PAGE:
c) If the resident that have pets are not violating any municipal or other laws, you cannot object. The general body cannot frame or amend bye-laws that are at variance with the laws of the country. Even by a complete majority, a general body cannot adopt an illegality. Please remember, you, as an RWA, do not have the right to legislate and ‘lay ‘ down for residents, and apartment owners or even tenants.
d) Use of LIFTS by pets: There are court rulings to the effect that pets cannot be disallowed from the use of lifts; and no charge can be imposed either, by housing societies for the use of lifts by pets. One court is in fact known to have observed that dogs are family, and can use lifts by pets for free please ensure that this sort of restriction is not therefore imposed- neither a ban, nor any special charges for the use of lifts by pets.
e) Use of PARK by pets: Banning pets from garden from park is short-sighted. Firstly, you may or may not own the garden or park in question. Pets that are not properly exercised may show aggression in frustration; and that surely, cannot contribute to the benefit of the residents. It may be better to fix timing when pets can be walked without inconvenience to other residents. These timings can then be intimated to the general body.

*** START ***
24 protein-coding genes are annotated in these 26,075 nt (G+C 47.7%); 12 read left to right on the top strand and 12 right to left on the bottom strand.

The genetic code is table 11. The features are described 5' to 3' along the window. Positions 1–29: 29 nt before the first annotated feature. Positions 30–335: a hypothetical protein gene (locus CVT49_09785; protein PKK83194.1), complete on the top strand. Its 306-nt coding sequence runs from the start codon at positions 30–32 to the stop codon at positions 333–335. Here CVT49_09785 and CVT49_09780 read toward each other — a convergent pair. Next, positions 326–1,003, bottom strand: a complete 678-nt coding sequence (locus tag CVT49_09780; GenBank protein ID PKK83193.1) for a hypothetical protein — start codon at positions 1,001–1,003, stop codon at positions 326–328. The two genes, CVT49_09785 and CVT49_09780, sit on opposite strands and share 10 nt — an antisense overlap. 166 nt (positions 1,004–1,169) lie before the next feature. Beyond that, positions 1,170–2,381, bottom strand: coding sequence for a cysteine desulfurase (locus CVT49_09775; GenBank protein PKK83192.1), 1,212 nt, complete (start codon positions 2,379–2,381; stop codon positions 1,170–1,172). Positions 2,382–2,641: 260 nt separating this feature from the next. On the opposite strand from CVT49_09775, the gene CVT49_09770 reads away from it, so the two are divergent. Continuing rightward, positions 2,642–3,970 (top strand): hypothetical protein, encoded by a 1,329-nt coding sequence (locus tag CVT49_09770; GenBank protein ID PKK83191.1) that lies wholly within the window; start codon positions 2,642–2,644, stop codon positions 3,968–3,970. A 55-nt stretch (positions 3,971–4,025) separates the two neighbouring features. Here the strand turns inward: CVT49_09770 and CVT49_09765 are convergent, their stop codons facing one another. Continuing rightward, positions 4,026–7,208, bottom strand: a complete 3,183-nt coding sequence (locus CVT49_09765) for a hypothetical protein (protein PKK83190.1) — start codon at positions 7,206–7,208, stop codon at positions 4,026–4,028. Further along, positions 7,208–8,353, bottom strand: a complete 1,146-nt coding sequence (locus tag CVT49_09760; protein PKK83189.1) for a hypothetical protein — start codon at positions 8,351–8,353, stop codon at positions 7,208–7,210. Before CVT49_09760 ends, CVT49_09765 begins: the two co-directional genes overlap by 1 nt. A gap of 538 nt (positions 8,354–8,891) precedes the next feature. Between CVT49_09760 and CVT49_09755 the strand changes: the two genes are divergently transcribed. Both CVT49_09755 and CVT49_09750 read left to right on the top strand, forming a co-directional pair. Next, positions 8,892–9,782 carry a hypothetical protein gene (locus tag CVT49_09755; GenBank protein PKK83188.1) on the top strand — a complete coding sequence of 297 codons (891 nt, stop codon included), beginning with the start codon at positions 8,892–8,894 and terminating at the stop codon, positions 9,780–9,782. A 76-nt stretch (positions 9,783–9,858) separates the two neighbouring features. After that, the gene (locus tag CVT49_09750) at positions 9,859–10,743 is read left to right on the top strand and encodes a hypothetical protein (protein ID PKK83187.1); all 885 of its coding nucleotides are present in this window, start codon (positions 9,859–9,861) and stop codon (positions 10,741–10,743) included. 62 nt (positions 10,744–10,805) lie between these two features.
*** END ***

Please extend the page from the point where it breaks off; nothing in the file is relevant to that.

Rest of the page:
f) Use of leashes/muzzles by pet owners, defecation by pets in community premises, imposition of fines and other similar measure: You can request pet owners to keep their pets in leash, when walking them in common areas. You cannot however insist on the use of muzzles. Please remember, the law already provides the penalties for negligent pet owners, which the aggrieved parties can avail of.
g) In the absence of central or state laws requiring cleaning of pet excreta by pet owners, you cannot impose any rule, regulation or bye –law, with respect to mandatory cleaning of the same, or impose special charges or fines on pet owners. You can, of course, request them to do so.
h) You can also experiment with the creation of various pet defecation areas within community premises. These can be imaginatively spaced out within the precincts, and you can request pet owners to train their pet into using the same. You cannot however impose fines and special charges of any kind of pet owners, because there is no mandate in law for the same.